John Park merges classical and urban influences in his vibrant street art.
Whether you love fine art, street art, or both, you’ll love John Park’s paintings, both on canvases and on the streets of LA and cities across California. John was born in Korea, grew up in Ohio, and attended the Rhode Island School of Design, where he studied classical drawing, oil painting, sculpture, and anatomy. When he moved to Los Angeles, he says, his approach to art dramatically changed. In an interview, the hardworking artist shared how he found his distinctive, surreal style.
What first inspired you to bring art to the streets, and what keeps you going?
It was the scene itself that was the biggest inspiration. I was fortunate enough to link up with a couple of good art organizations around 2011 that found me my first walls in LA. What keeps me going is the knowledge that I’m an extremely lucky person to be adding to an art movement that I consider to be incredibly important to the world.
How did your move to Los Angeles affect you and your art?
Moving to Los Angeles had a profound effect on my art. When I was in art school, I concentrated on classical techniques within oil painting, figure drawing, and anatomy. At the time I considered those to be the only worthwhile pursuits within visual art. When I moved to LA and was exposed to what at the time was being called the “Low Brow” or “Pop Surrealist” movement, it completely reordered the way I looked at modern art and my relationship to it. When I saw how vibrant and expressive yet disciplined the work that was coming out of this movement was, I knew I had to be a part of it.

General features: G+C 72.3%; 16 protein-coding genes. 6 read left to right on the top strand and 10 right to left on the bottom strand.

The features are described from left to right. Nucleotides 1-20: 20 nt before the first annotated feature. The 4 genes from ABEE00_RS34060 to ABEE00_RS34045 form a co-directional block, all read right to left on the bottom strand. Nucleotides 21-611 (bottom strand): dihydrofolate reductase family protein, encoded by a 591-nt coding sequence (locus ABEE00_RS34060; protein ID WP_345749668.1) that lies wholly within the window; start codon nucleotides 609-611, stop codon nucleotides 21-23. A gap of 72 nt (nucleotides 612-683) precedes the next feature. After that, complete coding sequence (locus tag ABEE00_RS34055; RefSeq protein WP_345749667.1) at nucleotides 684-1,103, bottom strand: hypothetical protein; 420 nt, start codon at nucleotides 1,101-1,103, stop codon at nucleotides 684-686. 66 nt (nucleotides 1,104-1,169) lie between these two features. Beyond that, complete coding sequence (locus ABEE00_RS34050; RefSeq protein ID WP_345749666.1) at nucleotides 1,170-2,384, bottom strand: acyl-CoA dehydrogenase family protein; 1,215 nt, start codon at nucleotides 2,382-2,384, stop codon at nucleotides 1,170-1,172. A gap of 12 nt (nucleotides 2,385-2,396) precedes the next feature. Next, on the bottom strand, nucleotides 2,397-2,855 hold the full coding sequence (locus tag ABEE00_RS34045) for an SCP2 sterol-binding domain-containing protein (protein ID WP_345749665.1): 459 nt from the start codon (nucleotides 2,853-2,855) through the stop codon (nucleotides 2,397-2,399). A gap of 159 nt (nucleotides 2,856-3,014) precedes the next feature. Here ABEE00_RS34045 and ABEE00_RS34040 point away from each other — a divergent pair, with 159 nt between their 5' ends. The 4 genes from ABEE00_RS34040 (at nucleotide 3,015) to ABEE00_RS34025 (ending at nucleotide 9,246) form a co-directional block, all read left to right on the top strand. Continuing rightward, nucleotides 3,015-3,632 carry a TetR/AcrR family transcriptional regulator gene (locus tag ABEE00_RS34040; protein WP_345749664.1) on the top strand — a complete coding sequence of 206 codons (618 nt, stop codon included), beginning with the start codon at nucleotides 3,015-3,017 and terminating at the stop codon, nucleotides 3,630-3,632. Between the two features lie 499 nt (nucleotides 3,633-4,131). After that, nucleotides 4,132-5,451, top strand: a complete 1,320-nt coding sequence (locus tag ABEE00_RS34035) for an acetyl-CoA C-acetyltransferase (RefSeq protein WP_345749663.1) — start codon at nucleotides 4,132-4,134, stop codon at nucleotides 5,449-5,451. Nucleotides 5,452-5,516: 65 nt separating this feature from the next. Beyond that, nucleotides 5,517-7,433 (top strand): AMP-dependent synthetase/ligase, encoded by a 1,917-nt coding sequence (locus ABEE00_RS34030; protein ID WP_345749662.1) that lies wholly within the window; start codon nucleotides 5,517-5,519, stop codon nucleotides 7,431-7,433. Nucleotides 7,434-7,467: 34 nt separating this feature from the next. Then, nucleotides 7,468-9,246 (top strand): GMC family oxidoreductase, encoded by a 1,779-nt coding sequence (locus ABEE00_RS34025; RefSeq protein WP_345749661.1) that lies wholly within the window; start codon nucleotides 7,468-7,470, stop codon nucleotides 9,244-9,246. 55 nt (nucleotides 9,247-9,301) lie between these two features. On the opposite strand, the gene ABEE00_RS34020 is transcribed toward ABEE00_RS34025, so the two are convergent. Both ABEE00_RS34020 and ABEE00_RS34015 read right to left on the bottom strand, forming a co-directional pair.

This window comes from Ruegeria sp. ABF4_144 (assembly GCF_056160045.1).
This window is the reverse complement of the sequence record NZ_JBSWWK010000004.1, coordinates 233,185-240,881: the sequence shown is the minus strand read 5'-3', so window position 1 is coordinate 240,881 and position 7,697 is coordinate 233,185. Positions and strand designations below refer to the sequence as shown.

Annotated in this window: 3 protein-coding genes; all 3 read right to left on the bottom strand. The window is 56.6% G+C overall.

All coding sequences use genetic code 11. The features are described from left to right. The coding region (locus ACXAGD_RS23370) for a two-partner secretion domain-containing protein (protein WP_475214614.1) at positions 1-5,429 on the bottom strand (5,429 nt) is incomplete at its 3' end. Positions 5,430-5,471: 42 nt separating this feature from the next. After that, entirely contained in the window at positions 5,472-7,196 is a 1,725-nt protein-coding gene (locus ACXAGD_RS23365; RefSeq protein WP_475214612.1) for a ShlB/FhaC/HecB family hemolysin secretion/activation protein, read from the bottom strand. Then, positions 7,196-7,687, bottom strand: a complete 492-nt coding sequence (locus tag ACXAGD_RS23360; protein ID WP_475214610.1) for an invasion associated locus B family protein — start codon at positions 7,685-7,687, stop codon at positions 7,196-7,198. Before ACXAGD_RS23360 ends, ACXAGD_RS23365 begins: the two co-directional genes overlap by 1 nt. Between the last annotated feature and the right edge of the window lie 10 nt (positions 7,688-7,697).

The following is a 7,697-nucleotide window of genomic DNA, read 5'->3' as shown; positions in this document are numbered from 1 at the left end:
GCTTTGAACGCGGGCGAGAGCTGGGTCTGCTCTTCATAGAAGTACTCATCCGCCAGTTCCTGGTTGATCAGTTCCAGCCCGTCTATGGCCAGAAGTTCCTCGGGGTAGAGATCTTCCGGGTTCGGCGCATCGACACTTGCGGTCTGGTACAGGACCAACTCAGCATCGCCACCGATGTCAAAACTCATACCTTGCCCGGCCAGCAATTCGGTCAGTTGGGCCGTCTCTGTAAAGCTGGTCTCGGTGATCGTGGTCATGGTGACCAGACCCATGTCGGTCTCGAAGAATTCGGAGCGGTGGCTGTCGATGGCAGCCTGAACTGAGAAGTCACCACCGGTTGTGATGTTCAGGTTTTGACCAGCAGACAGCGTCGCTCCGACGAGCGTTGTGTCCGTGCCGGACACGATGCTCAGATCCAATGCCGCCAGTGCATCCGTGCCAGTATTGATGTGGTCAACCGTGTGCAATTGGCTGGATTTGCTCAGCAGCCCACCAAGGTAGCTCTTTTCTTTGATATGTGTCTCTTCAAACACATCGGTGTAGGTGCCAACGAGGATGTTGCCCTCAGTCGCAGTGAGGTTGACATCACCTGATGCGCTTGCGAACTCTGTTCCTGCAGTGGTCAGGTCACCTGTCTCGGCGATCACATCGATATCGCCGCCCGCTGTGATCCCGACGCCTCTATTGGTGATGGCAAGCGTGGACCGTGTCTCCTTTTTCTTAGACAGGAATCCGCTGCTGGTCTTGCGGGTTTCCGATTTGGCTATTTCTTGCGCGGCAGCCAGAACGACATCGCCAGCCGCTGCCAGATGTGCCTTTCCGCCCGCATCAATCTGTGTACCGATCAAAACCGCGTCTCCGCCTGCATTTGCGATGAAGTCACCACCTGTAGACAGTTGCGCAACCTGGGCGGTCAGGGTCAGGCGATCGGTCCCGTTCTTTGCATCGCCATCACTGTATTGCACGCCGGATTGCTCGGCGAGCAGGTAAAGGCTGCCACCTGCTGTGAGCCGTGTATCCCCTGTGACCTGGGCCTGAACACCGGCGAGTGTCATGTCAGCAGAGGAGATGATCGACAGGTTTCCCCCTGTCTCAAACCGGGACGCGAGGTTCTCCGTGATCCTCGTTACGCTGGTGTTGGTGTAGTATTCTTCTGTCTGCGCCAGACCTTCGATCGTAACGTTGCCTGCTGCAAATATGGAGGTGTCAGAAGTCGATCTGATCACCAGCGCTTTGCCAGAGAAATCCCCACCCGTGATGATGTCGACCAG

How does your sculpture background play into your street art?
I generally think of images in spatial terms rather than color terms. Deep down I think I’m more of a natural sculptor. I definitely use spatial awareness and sculptural forms in a lot of what I paint, and I’m hoping in the near future to start incorporating my sculptures into more of my public work directly.
View this post on Instagram
What are the most challenging and rewarding aspects of your street art work?
The most challenging aspect has been adapting to the changing demands as I transition to larger and larger-scale projects. As the walls increase in size, simple logistics become a job in and of themselves. Keeping everything organized and straight can mean the difference between success and failure, and as the projects scale up, that becomes increasingly difficult.
The most rewarding aspect of doing public art is just being lucky enough to be given a wall to generate art that’s available to the public. I think it’s very important to have art that exists for the community with no barriers to entry. It’s an agreement you make with the neighborhood where you choose to make yourself available for their praise, their criticism, and even in some cases their physical vandalism. But it’s an opportunity to make a positive impact within a community, so the risk is worth it.
Aside from art, what are your everyday inspirations?
I’m very inspired by information. There are a lot of podcasts I like to listen to while I’m creating pieces of art. I think it’s amazing to be able to download interesting and useful information while creating. I also try to read as much as I can, and I even, on my bravest days, follow politics, although it usually leaves me regretting that decision. Ultimately, being an informed and critically-thinking person is essential to me to creating interesting art.
What’s one truth you’ve learned as an artist?
Whenever a client asks how long a piece is going to take, I formulate my best estimate, and then I tell them double that. I’ve found it’s very easy to be overly optimistic about what’s possible, and to do anything of quality always takes longer than you think.
Is there anything else you’d like your readers to know?
For all those aspiring and working artists out there, sweat equity is a real thing, and return on labor is nonlinear. (I believe the stat is 10% more work equals 40% more earning power.) It’s almost impossible to be the most talented artist in the room, but you can always will yourself to work harder than everyone else.